Complete the table below to create a case study of Tesco. What is meant by a spatial division of labour and how does it work? How does tesco link together the work of different groups of people in different countries?

Are there inequalities of pay within a typical division of labour? What are the figures?

What happens to the Tesco‘s profits from its overseas operation(s)?

Does Tesco produce exactly the same product for all different markets, thereby creating a shared consumer culture for groupings of countries?

Or does it change its products and services for different places in the global market place? Does Tesco acknowledge cultural differences or are its products exactly the same in all of the markets they group together?

Classify the views below for and against TNCs for the host and source country. Profits go to the HQ country Dirty industries and pollution are ‗exported‘ Creates connections with the rest of the world Health and safety may be ignored Derelict land due to factory closures Job creation Loss of jobs due to global shift Environmental impacts may be large Workers are paid low wages and may be exploited The costs of regeneration Supplier companies and linked industries may grow TNCs may generate greater profits and pay more taxes

Global Networks The world has become a more interconnected place but there are still extremes of wealth and poverty. These interconnected places are in one big global network linked by flows of money, trade, aid, information and people.

Define the following terms: Core Switched on places Wilderness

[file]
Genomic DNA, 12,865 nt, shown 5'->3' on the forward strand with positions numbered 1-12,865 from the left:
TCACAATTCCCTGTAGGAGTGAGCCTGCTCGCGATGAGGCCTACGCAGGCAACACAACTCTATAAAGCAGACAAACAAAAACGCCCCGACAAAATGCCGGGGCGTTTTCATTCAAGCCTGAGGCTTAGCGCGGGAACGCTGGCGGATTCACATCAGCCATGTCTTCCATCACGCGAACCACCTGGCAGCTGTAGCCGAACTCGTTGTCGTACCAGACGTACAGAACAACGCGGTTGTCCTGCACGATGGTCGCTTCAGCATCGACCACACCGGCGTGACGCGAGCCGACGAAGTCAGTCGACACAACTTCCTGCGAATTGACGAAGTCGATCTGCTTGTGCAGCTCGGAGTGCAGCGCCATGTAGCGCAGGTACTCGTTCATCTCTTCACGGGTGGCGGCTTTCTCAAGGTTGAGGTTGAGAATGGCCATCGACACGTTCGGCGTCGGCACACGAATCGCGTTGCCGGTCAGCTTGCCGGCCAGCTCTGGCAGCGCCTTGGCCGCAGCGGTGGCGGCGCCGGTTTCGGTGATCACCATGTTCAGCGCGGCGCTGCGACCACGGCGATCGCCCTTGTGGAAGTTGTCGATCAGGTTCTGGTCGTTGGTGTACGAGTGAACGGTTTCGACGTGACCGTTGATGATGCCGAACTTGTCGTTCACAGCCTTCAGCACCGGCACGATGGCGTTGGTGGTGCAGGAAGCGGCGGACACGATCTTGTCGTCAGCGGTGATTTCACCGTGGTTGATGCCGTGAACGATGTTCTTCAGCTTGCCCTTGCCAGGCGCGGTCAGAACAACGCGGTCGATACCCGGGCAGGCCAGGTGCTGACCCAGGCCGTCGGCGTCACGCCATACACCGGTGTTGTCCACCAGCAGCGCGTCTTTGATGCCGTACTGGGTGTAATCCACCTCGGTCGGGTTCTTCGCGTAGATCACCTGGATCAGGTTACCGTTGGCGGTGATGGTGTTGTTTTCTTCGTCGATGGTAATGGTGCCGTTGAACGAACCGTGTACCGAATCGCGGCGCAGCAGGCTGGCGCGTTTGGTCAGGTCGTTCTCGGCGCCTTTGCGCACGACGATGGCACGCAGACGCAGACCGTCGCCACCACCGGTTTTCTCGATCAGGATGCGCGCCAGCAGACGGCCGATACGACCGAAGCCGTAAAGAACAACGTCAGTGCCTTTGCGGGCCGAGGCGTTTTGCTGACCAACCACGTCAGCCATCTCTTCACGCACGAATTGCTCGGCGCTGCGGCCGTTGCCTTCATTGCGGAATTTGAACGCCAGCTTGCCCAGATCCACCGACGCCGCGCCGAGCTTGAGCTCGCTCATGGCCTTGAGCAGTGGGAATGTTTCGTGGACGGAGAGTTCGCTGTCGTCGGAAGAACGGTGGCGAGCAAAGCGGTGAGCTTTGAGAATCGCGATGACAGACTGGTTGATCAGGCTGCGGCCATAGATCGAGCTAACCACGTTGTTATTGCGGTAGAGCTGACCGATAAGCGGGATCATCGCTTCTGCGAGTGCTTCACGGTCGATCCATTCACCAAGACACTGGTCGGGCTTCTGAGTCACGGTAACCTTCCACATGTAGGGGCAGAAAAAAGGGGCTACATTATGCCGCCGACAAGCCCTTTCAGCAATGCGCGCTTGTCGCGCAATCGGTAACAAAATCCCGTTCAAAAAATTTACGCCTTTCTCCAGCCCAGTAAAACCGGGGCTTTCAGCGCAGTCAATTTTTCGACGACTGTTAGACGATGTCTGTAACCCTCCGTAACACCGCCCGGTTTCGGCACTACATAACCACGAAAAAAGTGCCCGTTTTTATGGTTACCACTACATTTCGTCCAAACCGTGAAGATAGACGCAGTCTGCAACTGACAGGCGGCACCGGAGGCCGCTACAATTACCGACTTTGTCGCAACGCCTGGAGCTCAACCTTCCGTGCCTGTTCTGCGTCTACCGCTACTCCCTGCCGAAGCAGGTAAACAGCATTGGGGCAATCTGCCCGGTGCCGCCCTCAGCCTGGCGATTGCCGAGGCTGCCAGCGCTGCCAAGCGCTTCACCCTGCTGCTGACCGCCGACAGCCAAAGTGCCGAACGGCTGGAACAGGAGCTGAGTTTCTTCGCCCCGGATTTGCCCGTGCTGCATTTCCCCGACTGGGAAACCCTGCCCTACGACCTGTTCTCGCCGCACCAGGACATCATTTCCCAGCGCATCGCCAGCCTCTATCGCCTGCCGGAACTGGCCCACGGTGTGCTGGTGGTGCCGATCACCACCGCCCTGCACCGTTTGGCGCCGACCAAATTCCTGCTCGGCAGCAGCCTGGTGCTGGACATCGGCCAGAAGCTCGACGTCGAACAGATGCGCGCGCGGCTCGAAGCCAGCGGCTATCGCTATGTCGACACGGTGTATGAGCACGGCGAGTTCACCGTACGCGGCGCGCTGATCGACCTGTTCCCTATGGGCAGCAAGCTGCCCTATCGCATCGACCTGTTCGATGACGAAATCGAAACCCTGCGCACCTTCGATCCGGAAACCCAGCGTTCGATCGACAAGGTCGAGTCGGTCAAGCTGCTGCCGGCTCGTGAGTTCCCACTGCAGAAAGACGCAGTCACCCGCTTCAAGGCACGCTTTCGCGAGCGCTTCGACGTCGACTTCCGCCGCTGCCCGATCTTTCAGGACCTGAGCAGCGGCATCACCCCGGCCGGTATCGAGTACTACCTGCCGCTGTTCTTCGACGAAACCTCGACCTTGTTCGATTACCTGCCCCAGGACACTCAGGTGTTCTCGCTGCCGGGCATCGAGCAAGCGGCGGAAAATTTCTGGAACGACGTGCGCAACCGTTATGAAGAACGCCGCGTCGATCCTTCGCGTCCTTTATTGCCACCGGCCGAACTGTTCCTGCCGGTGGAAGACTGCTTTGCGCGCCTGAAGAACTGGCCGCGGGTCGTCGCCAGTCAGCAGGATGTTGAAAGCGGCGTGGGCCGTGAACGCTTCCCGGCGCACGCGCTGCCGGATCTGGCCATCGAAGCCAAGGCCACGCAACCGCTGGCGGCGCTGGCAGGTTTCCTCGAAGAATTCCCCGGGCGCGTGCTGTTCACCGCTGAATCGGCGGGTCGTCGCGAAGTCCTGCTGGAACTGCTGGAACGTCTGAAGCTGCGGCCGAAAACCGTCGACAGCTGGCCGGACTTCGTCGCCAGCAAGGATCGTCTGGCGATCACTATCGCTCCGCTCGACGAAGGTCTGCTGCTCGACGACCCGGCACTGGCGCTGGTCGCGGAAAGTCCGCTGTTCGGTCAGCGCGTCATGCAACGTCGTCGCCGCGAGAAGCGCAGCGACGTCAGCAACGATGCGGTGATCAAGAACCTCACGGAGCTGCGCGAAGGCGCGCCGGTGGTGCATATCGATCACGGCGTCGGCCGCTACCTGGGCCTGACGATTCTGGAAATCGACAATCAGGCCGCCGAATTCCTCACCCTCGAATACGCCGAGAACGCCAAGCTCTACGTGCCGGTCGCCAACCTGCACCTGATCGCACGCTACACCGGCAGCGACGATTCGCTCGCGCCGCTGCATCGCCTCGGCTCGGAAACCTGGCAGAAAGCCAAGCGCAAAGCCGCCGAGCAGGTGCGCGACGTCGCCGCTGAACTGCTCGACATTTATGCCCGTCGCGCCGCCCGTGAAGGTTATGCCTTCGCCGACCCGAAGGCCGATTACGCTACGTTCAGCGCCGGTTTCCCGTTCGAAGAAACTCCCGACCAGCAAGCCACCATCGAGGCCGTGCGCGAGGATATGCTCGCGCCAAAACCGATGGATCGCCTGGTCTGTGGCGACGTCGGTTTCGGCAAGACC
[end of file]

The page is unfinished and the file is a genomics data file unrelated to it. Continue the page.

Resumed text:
1. Technology builds global networks The term shrinking world conveys a sense that technology has changed our perception of distances between places. You will need to provide practical examples of this. The early cables across the Atlantic are a particularly vivid example of the beginning of the information age.

Case study Low cost Airline: easyjet

How has low cost travel helped to create global networks? (case study easyjet)

More wealth is then created via a multiplier effect in the places with the technology to develop into global hubs.

2. What happens in global hubs? Global hubs and other major network nodes are switched on places possessing qualities that make other places want to connect with them. Generally, it is the presence of either natural or human resources that drives the process. Global hubs are often ‗world cities‘. List the ways natural and human resources help global hubs develop: Natural resources Human resources

Define the following terms: Cluster

Cumulative causation Export processing zone Global hub

Human resources Multiplier effect

Natural resources Technopole


Globalisation allows comparative advantages to be exploited, creating a multiplier effect. Both physical and human resources often fi gure in success stories — include examples of both. For instance, oil has helped many places to gain vast amounts of petrodollar wealth (e.g. Saudi Arabia or the city of Dubai). The recent success of some Asian economies, including China, can be viewed as the result of a combination of physical factors (e.g. its coastal Pacifi c Rim location) and human factors (e.g. large, cheap, but relatively skilled labour force).

3. Switched off places Physical challenges, poor governance and political isolation are problems that figure frequently in the study of places that are poorly integrated into the world economy. Land-locked African countries such as Zambia and Zimbabwe face many difficulties and would be useful examples for students to research. North Korea is similarly worth investigating. It is important that explanation does not become overly deterministic and students should be aware of at least one example of a region whose physical endowments do not appear to correspond with their level of global success. For example, Las Vegas functions extremely well as a global hub, despite being in the Nevadan desert. Conversely, Sierra Leone‘s ‗blood diamonds‘ can be viewed as a resource curse.

Using examples explain why some places remain relatively switched off.

Human or Physical Factor